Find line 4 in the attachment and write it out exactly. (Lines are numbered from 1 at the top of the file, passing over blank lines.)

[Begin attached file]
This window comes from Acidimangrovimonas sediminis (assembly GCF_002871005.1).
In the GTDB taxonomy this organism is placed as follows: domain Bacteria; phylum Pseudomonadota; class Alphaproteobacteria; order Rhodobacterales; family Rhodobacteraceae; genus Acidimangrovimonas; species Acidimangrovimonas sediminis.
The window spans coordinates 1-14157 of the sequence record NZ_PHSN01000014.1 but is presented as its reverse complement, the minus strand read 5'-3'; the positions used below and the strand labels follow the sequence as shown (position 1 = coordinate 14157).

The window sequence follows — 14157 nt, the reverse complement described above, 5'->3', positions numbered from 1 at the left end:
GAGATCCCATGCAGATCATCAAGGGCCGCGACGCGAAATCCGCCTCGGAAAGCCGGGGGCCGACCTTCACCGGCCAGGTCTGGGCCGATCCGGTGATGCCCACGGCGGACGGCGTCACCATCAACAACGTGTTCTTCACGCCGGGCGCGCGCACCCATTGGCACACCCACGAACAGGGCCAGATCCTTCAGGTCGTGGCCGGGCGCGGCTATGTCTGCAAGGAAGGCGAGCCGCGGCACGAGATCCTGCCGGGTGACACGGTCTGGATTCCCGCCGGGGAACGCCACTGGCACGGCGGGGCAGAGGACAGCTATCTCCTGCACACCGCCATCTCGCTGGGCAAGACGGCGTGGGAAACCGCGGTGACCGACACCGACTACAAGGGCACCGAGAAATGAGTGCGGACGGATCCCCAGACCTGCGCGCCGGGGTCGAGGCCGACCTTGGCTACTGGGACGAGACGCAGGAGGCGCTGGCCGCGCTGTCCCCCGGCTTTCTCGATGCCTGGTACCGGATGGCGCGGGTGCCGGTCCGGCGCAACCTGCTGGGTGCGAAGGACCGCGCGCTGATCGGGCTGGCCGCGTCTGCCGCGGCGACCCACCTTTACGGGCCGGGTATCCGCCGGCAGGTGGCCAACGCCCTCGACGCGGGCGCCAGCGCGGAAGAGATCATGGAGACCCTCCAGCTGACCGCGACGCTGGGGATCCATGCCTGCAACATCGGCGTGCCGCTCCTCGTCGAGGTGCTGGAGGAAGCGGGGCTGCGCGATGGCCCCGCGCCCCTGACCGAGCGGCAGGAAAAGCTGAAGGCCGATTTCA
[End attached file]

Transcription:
The window sequence follows — 14157 nt, the reverse complement described above, 5'->3', positions numbered from 1 at the left end: